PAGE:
Following a slow first quarter and a seasonally adjusted 15% drop in April, construction starts are on the rise. In May, starts experienced a 10% seasonally adjusted monthly boost, according to Dodge Data & Analytics. The increase brought the yearly construction starts to just 2% below May 2018, an improvement over the 9% drop during the first five months of 2019.

Robert A. Murray, Dodge chief economist and vice president, says the partial government shutdown at the start of the year slowed some public works, “but details on federal appropriations for fiscal 2019 were finalized in February, including a 2% hike for the federal-aid highway program, which has enabled highway and bridge construction starts to show improvement as the current year has progressed.”

Murray adds that with interest rates remaining low and funding still secure from state and local bond measures passed in the last few years, the volume of construction starts is moderately lower than in 2018, “but the gap is expected to become less pronounced as the current year proceeds.”

Noteworthy projects that broke ground so far this year include the $4.3- billion Calcasieu Pass LNG export terminal in Louisiana, the $1.6-billion Toyota Mazda auto manufacturing plant in Alabama and the $1.3-billion Kansas City International Airport terminal.

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Mixed Price Picture

Related to materials costs, consultant IHS Markit predicts an 11.6% overall drop in softwood lumber prices in 2019—down significantly from the 5.5% decrease predicted in the first quarter. The ENR 20-city average also showed a falloff, with prices in June decreasing 3.1% for the year.

Deni Koenhemsi, senior economist at IHS Markit, attributes the drop to a prolonged stretch of lower than expected demand from the U.S. housing market. However, due in part to supply uncertainty caused by recent mill closures in British Columbia, she predicts an increase in lumber prices in the third quarter. But she anticipates the spike will subside due to increasing supply in the southern U.S. and eastern Canada, as well as lower spending on housing construction in 2019 compared to last year.

After reporting a 2.2% price increase for structural steel in the first quarter, IHS Markit raised projections slightly to 2.7% this quarter. The small boost is sharply less than last year’s double-digit increases caused by newly implemented  steel tariffs that are now lifted.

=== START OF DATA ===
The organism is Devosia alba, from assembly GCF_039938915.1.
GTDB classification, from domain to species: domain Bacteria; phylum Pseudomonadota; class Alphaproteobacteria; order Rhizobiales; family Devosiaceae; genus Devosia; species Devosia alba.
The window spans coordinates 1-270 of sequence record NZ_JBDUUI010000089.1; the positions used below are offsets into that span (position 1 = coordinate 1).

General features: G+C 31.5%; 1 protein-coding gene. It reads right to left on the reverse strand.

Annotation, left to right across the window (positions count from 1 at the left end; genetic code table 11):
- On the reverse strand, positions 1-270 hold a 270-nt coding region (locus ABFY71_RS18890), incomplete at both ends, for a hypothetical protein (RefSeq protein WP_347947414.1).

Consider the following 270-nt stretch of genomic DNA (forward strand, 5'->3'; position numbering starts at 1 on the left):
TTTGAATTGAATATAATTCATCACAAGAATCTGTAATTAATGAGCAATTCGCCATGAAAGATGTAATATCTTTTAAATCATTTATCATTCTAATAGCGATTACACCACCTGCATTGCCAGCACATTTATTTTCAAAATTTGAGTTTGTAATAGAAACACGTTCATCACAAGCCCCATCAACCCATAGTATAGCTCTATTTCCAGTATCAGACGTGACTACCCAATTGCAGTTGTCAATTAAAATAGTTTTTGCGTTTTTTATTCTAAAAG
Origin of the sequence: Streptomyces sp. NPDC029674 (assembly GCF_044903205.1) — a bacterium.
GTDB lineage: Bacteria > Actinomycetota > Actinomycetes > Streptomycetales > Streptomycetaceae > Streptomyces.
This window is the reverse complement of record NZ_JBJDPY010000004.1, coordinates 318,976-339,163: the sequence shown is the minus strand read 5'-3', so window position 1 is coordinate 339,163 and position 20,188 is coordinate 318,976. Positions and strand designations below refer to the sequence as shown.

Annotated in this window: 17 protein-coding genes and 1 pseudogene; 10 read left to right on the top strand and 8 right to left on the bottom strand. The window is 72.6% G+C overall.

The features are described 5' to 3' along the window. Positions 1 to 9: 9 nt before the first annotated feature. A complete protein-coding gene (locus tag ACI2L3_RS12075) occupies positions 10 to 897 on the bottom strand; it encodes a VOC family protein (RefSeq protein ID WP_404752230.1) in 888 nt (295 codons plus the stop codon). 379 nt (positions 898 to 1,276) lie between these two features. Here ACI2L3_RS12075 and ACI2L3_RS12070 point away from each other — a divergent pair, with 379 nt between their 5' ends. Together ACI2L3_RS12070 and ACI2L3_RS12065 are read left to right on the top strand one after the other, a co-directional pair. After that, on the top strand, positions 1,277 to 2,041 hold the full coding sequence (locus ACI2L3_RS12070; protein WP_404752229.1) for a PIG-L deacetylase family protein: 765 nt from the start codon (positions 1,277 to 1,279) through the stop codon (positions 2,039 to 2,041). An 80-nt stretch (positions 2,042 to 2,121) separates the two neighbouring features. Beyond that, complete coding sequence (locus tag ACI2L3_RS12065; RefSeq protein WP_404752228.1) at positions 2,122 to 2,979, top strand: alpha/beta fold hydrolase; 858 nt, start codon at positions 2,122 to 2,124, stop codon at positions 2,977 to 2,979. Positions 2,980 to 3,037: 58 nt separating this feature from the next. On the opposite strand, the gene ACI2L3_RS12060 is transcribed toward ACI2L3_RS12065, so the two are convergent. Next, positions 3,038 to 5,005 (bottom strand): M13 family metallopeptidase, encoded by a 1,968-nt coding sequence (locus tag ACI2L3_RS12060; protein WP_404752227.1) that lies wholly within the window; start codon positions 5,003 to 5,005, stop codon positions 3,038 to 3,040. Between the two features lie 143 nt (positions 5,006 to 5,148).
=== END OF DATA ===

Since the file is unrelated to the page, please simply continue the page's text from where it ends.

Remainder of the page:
“Prices in the United States are now moving well below the 25% tariff premium, a surprising development,” says John Anton, associate director of pricing and purchasing at IHS Markit. “Prices are weaker in all regions, as the steel market continues to crumble.”

Anton adds that while prices have remained relatively steady in Asia and Europe, “they are already near or at production cost.” However, he contends that “the risk is rising that prices will actually fall below cost, raising the possibility of mill distress.”

The ENR 20-city average price for steel experienced a similarly small yearly increase in June, at 2.9%, but “prices will be down through the third quarter of 2019,” and the fourth quarter “is in doubt,” Anton predicts.

Labor shortfalls continue their pricing impacts, according to ConstructConnect Chief Economist Alex Carrick. He notes that while compensation is rising, the overall increases remain low—at roughly 3% to 4% both hourly and weekly. ENR’s 20-city average for labor in June showed a 2% yearly increase for skilled labor, and a 1.8% boost for common labor.

The latest Construction Labor Research Council report on union labor trends shows the compensation package  is highest in its Southwest Pacific region, which includes Arizona, California, Hawaii and Nevada, at $66.61 per hour. The lowest, at $39.67 per hour, is the Southeast region, including Alabama, Florida, Georgia, Kentucky, Mississippi, the Carolinas, Tennessee and Virginia. The average hourly U.S. package is $55.17.

Separated out by craft, CLRC’s report said hourly compensation for union plumbers is the highest at $70.44, with boilermakers at $65.92 and pipefitters at $65.56.